Any anthropologist or social historian will tell you that it is frightening how quickly folk memory is lost, particularly when the society is illiterate, unless they have made special arrangements to have a "remembrancer", eg Greek bards,
African and Amerindian rememberers. The Romani writer Dominic Reeve recorded his frustration at being unable to elicit more than the vaguest reminiscences from most of his fellow travellers: history is reduced to anecdotes, what you can remember of what your Granny told you.

Moreover, it is in the nature of the human brain to try to make sense out of the chaos that is reality by tidying it up into schemes: Yggdrasil, sun going round the earth, economic determinism, Chosen People, whatever. Wells was trying to construct such a system from what he could imagine of total universal blindness.

As to his inability to impress the tribe, first, he is not supposed to be a particularly intelligent, articulate man as I recall: in fact, a peasant like themselves. So there is his inability to understand fully their situation, society and consequent mental mindframe, for a start, added on to which is his own personal inadequacy. I think also that Wells
is trying to point up the dramatic irony, here; in fact, he has chosen a very Aristotelian tragedy framework complete with fatal flaw and hubris brought to book.

12:10 PM  
Blogger The Goldfish said...

Blood on the snow then, is it? (rolls up sleeves)

I acknowledge that 'folk memory', particularly in the absence of written information, can be lost very quickly indeed. But these are an isolated people, and at the point they became isolated, they were in trouble. First of all, they had to set up the farming community from scratch and then they had the phenomena of this disease which was gradually robbing everyone of their sight. Remember a legend of The Country of the Blind had made it out of the valley when one member attempted to fetch help and buy a shrine. "In those days…men did not think of germs and infections but of sins."

Ring any bells? Isolated community, low population, primitive beliefs, facing a crisis. You have surely read The Book of Leviticus? Leviticus is the most puritanical book of the Bible because Moses and his posse were stuck in the dessert. People, animals and behaviour was considered clean and unclean - they didn’t understand disease, but they did work out for example that bodily fluids of any variety may carry danger. As late as last century, women were not allowed in certain areas of a Christian church when they had painters in.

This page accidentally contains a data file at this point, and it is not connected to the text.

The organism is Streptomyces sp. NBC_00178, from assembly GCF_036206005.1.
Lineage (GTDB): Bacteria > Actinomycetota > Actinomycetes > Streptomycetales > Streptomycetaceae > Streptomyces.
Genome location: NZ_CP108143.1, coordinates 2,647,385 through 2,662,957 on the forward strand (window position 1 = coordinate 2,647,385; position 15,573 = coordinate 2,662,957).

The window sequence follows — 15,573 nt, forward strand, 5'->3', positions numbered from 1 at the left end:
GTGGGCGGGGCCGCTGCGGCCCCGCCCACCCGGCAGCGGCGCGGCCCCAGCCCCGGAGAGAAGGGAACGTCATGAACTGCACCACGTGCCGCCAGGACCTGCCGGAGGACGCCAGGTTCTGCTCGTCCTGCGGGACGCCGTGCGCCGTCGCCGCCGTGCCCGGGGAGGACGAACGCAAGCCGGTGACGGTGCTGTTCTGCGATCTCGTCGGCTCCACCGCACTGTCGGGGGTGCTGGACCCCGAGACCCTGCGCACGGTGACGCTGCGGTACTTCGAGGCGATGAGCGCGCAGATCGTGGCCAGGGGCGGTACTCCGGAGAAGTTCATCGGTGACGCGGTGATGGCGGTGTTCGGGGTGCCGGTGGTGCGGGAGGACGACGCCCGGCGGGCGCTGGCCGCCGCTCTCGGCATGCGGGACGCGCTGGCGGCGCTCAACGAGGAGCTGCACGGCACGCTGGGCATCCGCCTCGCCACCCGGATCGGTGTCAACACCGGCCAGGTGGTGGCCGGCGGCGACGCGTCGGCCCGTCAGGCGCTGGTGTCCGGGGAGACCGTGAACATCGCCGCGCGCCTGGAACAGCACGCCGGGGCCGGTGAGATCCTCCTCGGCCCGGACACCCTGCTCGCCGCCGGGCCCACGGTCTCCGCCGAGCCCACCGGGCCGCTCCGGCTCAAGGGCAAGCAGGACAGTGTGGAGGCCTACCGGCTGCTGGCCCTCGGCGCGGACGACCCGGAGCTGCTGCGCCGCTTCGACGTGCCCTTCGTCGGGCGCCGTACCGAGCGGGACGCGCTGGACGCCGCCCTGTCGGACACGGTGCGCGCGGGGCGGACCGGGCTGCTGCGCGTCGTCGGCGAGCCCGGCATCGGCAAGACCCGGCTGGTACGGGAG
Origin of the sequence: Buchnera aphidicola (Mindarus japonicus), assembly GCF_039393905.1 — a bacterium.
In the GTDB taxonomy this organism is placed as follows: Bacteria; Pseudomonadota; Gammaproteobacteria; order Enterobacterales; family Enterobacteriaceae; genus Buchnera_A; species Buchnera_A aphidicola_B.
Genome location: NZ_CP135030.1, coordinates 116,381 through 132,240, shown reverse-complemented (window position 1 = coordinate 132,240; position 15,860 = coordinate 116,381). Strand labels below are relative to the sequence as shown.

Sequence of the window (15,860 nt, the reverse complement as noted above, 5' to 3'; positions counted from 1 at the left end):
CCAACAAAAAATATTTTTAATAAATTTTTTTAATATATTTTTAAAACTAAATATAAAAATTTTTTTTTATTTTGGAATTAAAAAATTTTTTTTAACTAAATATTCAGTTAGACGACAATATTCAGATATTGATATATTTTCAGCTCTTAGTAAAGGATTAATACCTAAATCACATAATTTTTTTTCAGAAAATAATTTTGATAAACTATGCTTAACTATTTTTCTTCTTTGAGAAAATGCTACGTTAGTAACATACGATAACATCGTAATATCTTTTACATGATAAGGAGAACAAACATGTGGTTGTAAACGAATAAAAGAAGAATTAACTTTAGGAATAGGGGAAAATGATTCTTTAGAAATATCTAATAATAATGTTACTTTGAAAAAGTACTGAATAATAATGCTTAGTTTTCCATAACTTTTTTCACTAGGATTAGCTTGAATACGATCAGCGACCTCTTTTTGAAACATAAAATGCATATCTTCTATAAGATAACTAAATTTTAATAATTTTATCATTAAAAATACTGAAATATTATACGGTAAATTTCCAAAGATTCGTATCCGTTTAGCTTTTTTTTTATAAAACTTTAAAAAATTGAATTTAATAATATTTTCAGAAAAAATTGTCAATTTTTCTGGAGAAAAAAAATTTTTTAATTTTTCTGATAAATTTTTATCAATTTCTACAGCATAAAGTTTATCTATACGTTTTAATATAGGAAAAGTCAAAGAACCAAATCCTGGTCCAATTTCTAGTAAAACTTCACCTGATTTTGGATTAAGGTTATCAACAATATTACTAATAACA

Now of course the Semitic religions have loads of documentation and when you look at the journey of Christianity, incidences like the mistranslation of the Hebrew "young woman" to the Greek "virgin" etc, things can change very rapidly indeed.

However within such a small, immobile group of people who have undergone such a massive collective trauma, I personally felt that they were likely to have very significant religious structures even if they had completely forgotten everything about the experience of sight.

"Oh we’re a bubble in the rock and the only world there is and Nunez has obviously been born out of the rock which accounts for why he’s a bit thick." struck me as rather lazy.

Secondly, although Nunez is not the sharpest tool in the shed, he is described as "a reader of books in an original way, acute and enterprising." He makes two main attempts at demonstrating his sight. One is recounting the events of the village from a point on the hillside which fails because the main events took place indoors. Fair enough. But the other one, when he tells them that Pedro will be here in a moment, well it was just bad luck that Pedro turned off his path and went another way. At which point it seems he reaches the end of his tether.

I think it unlikely that Nunez would have ever made the natives understand that they were blind, but I find it unlikely that he would not have at least sewn the seeds of the idea that Nunez had some sort of something going on with him. Some sort of 'supernatural' ability to know things he had no way of knowing.

5:32 PM  
Blogger Charlesdawson said...

With respect, Goldfish, the villagers did conclude that Nunez had "some sort of something going on with him." They thought he needed exorcism by removing his eyeballs to cure it.

I agree with you that it is likely the tribe would have some kind of religion: what I don't see is why that religion should be at all sophisticated.

The Jewish Bible, remember, is not a contemporary account of events. It was written many generations after (if) the events happened and had been interpreted and re-interpreted many times, not least in the light of contacts with other religions. It has been suggested that a lot of the Mosaic law and post-Mosaic accretions have their origin less in "common sense" than in a reaction against the practices of other local religions, notably the worship of Bel [Baal].

I would suggest that a small illiterate colony as suggested by Wells would be more likely to have a pretty basic, crude if you like, philosophy.

And I think it is psychologically likely that Nunez would lose his rag at the Pedro incident: he's had all his cherished preconceptions upset, he's beginning to realise that these people are not as harmless as he's assumed, he can't get through to them; I think the Pedro incident is a reasonable last straw.

7:21 PM  
Blogger The Goldfish said...

Fair enough Charles, I guess I have a slightly different, perhaps more optimistic perception of human nature, different references perhaps - and there's every chance that such references are inferior to both yours and Wells'.

And I certainly don't mean to detract from the central message of The Country of the Blind which was effective enough. It just wasn't real to me.

2:58 PM  
Blogger Katie said...

How do we post about books on here? I'm a eager bookworm who enjoys reading and would like to be considered as a member of here, if that's possible!